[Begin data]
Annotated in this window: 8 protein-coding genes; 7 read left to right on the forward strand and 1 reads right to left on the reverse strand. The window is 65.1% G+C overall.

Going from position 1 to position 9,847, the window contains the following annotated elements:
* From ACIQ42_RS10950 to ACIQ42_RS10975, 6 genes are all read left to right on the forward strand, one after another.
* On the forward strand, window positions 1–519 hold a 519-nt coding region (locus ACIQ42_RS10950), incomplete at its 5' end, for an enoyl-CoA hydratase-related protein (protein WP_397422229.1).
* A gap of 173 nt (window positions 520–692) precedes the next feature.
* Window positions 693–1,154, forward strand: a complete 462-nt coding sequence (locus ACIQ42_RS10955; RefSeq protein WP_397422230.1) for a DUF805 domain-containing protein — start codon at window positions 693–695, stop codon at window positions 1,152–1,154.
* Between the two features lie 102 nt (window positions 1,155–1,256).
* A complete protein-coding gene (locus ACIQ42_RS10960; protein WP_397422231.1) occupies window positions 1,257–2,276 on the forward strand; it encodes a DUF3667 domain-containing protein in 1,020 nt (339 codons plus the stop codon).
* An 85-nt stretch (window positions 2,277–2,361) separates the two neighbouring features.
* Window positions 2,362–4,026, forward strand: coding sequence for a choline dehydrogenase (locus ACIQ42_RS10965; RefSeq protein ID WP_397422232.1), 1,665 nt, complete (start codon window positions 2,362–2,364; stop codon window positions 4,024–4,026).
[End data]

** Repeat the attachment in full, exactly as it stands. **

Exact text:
Annotated in this window: 8 protein-coding genes; 7 read left to right on the forward strand and 1 reads right to left on the reverse strand. The window is 65.1% G+C overall.

Going from position 1 to position 9,847, the window contains the following annotated elements:
* From ACIQ42_RS10950 to ACIQ42_RS10975, 6 genes are all read left to right on the forward strand, one after another.
* On the forward strand, window positions 1–519 hold a 519-nt coding region (locus ACIQ42_RS10950), incomplete at its 5' end, for an enoyl-CoA hydratase-related protein (protein WP_397422229.1).
* A gap of 173 nt (window positions 520–692) precedes the next feature.
* Window positions 693–1,154, forward strand: a complete 462-nt coding sequence (locus ACIQ42_RS10955; RefSeq protein WP_397422230.1) for a DUF805 domain-containing protein — start codon at window positions 693–695, stop codon at window positions 1,152–1,154.
* Between the two features lie 102 nt (window positions 1,155–1,256).
* A complete protein-coding gene (locus ACIQ42_RS10960; protein WP_397422231.1) occupies window positions 1,257–2,276 on the forward strand; it encodes a DUF3667 domain-containing protein in 1,020 nt (339 codons plus the stop codon).
* An 85-nt stretch (window positions 2,277–2,361) separates the two neighbouring features.
* Window positions 2,362–4,026, forward strand: coding sequence for a choline dehydrogenase (locus ACIQ42_RS10965; RefSeq protein ID WP_397422232.1), 1,665 nt, complete (start codon window positions 2,362–2,364; stop codon window positions 4,024–4,026).